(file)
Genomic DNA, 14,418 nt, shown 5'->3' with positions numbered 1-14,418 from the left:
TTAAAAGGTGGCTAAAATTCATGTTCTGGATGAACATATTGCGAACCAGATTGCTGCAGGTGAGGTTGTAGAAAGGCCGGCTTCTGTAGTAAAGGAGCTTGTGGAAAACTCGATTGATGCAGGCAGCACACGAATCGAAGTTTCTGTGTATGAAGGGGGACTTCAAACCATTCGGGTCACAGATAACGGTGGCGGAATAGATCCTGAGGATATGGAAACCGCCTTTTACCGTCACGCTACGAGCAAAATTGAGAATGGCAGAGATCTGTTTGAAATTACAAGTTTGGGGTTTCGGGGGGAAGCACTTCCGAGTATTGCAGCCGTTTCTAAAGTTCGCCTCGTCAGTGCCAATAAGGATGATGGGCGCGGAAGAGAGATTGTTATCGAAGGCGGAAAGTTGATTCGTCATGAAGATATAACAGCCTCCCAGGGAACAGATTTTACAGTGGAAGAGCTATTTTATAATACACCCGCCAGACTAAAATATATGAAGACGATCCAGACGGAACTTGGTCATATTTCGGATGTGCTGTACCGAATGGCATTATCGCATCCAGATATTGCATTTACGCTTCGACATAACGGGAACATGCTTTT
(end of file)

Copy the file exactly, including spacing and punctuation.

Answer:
Genomic DNA, 14,418 nt, shown 5'->3' with positions numbered 1-14,418 from the left:
TTAAAAGGTGGCTAAAATTCATGTTCTGGATGAACATATTGCGAACCAGATTGCTGCAGGTGAGGTTGTAGAAAGGCCGGCTTCTGTAGTAAAGGAGCTTGTGGAAAACTCGATTGATGCAGGCAGCACACGAATCGAAGTTTCTGTGTATGAAGGGGGACTTCAAACCATTCGGGTCACAGATAACGGTGGCGGAATAGATCCTGAGGATATGGAAACCGCCTTTTACCGTCACGCTACGAGCAAAATTGAGAATGGCAGAGATCTGTTTGAAATTACAAGTTTGGGGTTTCGGGGGGAAGCACTTCCGAGTATTGCAGCCGTTTCTAAAGTTCGCCTCGTCAGTGCCAATAAGGATGATGGGCGCGGAAGAGAGATTGTTATCGAAGGCGGAAAGTTGATTCGTCATGAAGATATAACAGCCTCCCAGGGAACAGATTTTACAGTGGAAGAGCTATTTTATAATACACCCGCCAGACTAAAATATATGAAGACGATCCAGACGGAACTTGGTCATATTTCGGATGTGCTGTACCGAATGGCATTATCGCATCCAGATATTGCATTTACGCTTCGACATAACGGGAACATGCTTTT